. . Prophetical suggestions In a foreign patent of what can be done, when no one has ever tested, by actual and hard experience and under the stress of competition, the truth of the suggestions, or the practical difficulties in the way of their accomplishment, or even whether the suggestions are feasible, are not to be accepted as showing that a subsequent patent, which has already been sustained by the courts as a meritorious one, Is without actual .inventlon.
PATENTS-ANTICIPATION-"SUGGESTIONS" IN PRIOR PATENTS·
1'he Westinghouse patent, No. 376,837, for Improvements In fluid pressure brake mechanism, held valid and Infringed as to claims 1, 2, and 3. A railroad company continuing to use Infringing air hrakes on large numbers of its cars for 3% years after notice of an adjudication by a circuit court of appeals sustaining the patent, and declaring infringement, cannot complain, on the ground of hardship, of a preliminary Injunction, which provides for a gradual removal of the Infringing brakes.
This appeal is by the Great Northern Railway Company from an order of the circuit court for the Southern district of New York, which granted a preliminary injunction against the infringement by that corporation of claims 1,2, and 3 of letters patent No. 376,837, applied for October 1,1887, and issued to George Westinghouse, Jr., on January 24, 1888, for improvements in fluid pressure brake mechanism.
The bill of complaint was filed October 8, 1896, and the defendant filed pleas to the jurisdiction, which wer'e overruled December 27, 1897. The order for an Injunction pendente lite was granted April I, 1898. The questions of the validity of claims 1, 2, and 3 of this patent, and of their infringement by the quick action triple valve which is used by the defendant, were before this court, and were decided on October 15, 1894. 'Vestinghouse Air-Bra\;:e 00. v. New York Air-Brake 00., 11 O. O. A. 528, 63 Fed. 002, and 26 U. S. App. 248-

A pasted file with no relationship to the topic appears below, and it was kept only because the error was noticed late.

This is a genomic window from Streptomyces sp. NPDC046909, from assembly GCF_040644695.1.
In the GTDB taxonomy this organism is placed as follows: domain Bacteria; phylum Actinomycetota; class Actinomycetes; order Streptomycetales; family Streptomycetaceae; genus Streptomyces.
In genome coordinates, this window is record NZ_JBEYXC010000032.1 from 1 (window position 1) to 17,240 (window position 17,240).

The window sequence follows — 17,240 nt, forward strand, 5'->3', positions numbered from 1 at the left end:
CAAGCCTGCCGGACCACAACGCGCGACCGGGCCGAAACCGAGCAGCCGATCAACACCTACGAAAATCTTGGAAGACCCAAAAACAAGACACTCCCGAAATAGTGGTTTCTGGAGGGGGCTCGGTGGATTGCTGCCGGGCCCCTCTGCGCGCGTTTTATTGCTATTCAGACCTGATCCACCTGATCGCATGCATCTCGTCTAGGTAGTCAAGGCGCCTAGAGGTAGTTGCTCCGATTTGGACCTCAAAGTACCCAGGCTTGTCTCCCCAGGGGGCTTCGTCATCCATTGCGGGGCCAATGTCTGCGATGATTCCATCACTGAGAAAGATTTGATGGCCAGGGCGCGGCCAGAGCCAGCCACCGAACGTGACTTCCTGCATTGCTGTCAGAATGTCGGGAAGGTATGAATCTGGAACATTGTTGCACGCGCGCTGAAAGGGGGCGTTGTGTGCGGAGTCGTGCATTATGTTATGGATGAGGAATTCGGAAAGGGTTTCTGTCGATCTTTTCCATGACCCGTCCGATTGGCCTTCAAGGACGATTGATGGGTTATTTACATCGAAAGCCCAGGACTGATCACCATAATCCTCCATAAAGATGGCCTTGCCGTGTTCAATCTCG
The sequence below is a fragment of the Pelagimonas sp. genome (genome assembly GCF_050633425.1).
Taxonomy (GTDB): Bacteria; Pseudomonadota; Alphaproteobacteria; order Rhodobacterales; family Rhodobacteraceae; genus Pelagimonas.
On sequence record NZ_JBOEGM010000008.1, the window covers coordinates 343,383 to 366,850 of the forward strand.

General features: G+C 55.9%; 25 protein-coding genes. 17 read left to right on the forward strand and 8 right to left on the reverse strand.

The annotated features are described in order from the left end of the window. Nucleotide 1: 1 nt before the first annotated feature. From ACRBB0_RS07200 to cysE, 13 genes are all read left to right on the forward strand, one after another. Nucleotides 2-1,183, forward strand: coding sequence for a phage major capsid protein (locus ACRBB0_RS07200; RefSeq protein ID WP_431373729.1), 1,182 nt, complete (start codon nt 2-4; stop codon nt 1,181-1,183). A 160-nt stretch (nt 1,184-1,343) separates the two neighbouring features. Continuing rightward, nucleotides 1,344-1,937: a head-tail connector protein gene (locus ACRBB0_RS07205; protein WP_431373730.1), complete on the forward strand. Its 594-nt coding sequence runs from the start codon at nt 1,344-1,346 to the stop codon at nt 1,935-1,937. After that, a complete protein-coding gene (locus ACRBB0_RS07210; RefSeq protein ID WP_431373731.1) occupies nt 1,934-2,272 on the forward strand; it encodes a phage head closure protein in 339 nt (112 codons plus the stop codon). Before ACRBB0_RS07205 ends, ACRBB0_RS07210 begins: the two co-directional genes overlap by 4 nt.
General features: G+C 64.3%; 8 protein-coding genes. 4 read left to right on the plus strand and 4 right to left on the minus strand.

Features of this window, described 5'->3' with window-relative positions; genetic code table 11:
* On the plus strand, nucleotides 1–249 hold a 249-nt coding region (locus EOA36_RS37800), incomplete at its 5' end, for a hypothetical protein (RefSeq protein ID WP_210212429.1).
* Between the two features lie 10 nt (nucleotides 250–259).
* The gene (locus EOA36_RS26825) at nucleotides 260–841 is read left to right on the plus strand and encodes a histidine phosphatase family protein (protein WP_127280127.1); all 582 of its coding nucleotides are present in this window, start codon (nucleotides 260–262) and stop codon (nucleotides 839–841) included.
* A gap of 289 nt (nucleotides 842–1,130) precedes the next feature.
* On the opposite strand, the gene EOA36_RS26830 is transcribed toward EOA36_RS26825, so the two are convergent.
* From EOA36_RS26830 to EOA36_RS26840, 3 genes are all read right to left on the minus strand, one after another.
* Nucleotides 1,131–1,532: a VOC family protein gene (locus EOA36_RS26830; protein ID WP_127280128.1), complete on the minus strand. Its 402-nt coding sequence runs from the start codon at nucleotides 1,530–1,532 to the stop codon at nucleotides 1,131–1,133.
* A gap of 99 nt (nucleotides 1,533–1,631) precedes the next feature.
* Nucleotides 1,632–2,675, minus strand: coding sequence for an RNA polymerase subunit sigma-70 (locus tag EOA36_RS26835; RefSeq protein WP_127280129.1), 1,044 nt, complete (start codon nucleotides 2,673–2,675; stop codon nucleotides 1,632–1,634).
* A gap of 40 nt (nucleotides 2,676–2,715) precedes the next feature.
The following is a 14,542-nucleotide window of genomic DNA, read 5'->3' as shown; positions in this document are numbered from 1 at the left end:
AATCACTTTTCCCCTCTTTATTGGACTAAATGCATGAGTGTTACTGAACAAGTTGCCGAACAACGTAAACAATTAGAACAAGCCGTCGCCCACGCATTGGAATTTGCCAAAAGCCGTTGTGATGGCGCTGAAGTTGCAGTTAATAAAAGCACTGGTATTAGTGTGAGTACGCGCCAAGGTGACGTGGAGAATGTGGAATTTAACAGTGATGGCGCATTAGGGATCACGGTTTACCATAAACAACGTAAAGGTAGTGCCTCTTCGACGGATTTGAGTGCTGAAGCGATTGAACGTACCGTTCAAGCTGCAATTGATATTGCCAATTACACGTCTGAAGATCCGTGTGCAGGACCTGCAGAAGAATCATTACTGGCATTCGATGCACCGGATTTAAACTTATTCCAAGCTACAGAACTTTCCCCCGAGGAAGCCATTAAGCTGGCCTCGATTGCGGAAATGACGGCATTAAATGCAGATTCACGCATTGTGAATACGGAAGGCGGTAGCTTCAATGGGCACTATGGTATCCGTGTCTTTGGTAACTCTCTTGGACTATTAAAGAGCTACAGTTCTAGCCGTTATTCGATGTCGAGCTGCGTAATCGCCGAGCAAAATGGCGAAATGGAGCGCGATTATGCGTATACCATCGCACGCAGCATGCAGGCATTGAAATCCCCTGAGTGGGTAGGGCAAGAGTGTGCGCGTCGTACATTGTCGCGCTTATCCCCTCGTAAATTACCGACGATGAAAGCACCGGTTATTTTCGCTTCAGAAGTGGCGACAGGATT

Simon Sterne and Wm. H. Kenyon, for appellant. Frederic H. Betts and George H. Christy (J. Snowden Bell, of counsel), for appellee. Before WALLACE and SHIPMAN, Circuit Judges. SHIPMAN, Circuit Judge. 'l'he first question which arises upon jurisdiction of the circuit court fol' the this appeal is that of Southern district of New York over the cause, so far forth as it relates to the appellant. The Great Northern Railway Company is a corporation organized under the laws of the state of Minnesota, and is a citizen of that state, and operates a line of railway from Duluth and St. Paul to the Pacific coast. It has an office in the city of New York, where its transfer books are kept and transfers of stock are made;. and this part of its corporate business is attended to at said office by Edward T. Nichols, its secretary and assistant treasurer, who resides at Morristown, N. J. Service was made upon him in New York City, as secretary of the corporation. The complainant is a citizen of the state of Pennsylvania.
88 FEDERAL REPORTER.
The appellant insists that, when the bill was filed, the only existing statute which prescribed and designated the proper district within which Buits arising under the patent laws could be brought against a citizen of the United States was the ftrstsection of the act of March 3, 1887, as amended by the act of August 13, 1888 (25 Stat 434), the last clause of which is as follows:
"And no civll suit shall be brought before either of said courts againlilt any person by any original process or proceeding in any other district than that whereof he Is an inhabitant, but where the jurisdiction is founded only on the fact that the action is between citizens of different states, suits shall be brought only In the district of the residence of either the plaintiff or the defendant."